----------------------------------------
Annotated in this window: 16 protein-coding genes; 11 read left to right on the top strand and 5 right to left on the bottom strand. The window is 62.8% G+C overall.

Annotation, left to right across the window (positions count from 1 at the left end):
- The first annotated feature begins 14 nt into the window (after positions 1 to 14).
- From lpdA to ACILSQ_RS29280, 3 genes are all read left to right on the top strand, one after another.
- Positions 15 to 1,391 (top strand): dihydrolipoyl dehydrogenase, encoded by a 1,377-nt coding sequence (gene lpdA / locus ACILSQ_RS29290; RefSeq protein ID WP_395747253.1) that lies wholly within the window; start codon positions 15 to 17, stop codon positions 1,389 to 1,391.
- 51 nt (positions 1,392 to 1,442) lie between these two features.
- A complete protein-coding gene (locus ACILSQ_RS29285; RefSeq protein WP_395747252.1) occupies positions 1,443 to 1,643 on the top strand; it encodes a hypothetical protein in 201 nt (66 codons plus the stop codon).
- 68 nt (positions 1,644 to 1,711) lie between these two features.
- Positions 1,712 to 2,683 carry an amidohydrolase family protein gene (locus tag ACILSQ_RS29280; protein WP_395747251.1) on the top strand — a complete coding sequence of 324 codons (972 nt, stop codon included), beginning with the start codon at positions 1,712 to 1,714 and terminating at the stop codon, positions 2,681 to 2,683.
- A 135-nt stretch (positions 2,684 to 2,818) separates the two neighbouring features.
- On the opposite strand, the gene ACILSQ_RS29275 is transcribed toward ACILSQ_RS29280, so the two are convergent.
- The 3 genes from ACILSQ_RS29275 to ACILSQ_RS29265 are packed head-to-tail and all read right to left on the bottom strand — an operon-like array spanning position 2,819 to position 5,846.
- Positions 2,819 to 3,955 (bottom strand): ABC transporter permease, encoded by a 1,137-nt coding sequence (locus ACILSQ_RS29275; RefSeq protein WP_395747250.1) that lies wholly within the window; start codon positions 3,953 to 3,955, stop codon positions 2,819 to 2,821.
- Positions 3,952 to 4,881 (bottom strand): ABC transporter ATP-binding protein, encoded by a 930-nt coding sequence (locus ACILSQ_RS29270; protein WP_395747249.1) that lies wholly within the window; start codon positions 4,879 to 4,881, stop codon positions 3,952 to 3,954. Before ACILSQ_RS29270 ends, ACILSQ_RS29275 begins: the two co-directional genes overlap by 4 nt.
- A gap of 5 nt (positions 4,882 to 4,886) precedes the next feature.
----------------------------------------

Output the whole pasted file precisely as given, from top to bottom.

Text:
Annotated in this window: 16 protein-coding genes; 11 read left to right on the top strand and 5 right to left on the bottom strand. The window is 62.8% G+C overall.

Annotation, left to right across the window (positions count from 1 at the left end):
- The first annotated feature begins 14 nt into the window (after positions 1 to 14).
- From lpdA to ACILSQ_RS29280, 3 genes are all read left to right on the top strand, one after another.
- Positions 15 to 1,391 (top strand): dihydrolipoyl dehydrogenase, encoded by a 1,377-nt coding sequence (gene lpdA / locus ACILSQ_RS29290; RefSeq protein ID WP_395747253.1) that lies wholly within the window; start codon positions 15 to 17, stop codon positions 1,389 to 1,391.
- 51 nt (positions 1,392 to 1,442) lie between these two features.
- A complete protein-coding gene (locus ACILSQ_RS29285; RefSeq protein WP_395747252.1) occupies positions 1,443 to 1,643 on the top strand; it encodes a hypothetical protein in 201 nt (66 codons plus the stop codon).
- 68 nt (positions 1,644 to 1,711) lie between these two features.
- Positions 1,712 to 2,683 carry an amidohydrolase family protein gene (locus tag ACILSQ_RS29280; protein WP_395747251.1) on the top strand — a complete coding sequence of 324 codons (972 nt, stop codon included), beginning with the start codon at positions 1,712 to 1,714 and terminating at the stop codon, positions 2,681 to 2,683.
- A 135-nt stretch (positions 2,684 to 2,818) separates the two neighbouring features.
- On the opposite strand, the gene ACILSQ_RS29275 is transcribed toward ACILSQ_RS29280, so the two are convergent.
- The 3 genes from ACILSQ_RS29275 to ACILSQ_RS29265 are packed head-to-tail and all read right to left on the bottom strand — an operon-like array spanning position 2,819 to position 5,846.
- Positions 2,819 to 3,955 (bottom strand): ABC transporter permease, encoded by a 1,137-nt coding sequence (locus ACILSQ_RS29275; RefSeq protein WP_395747250.1) that lies wholly within the window; start codon positions 3,953 to 3,955, stop codon positions 2,819 to 2,821.
- Positions 3,952 to 4,881 (bottom strand): ABC transporter ATP-binding protein, encoded by a 930-nt coding sequence (locus ACILSQ_RS29270; protein WP_395747249.1) that lies wholly within the window; start codon positions 4,879 to 4,881, stop codon positions 3,952 to 3,954. Before ACILSQ_RS29270 ends, ACILSQ_RS29275 begins: the two co-directional genes overlap by 4 nt.
- A gap of 5 nt (positions 4,882 to 4,886) precedes the next feature.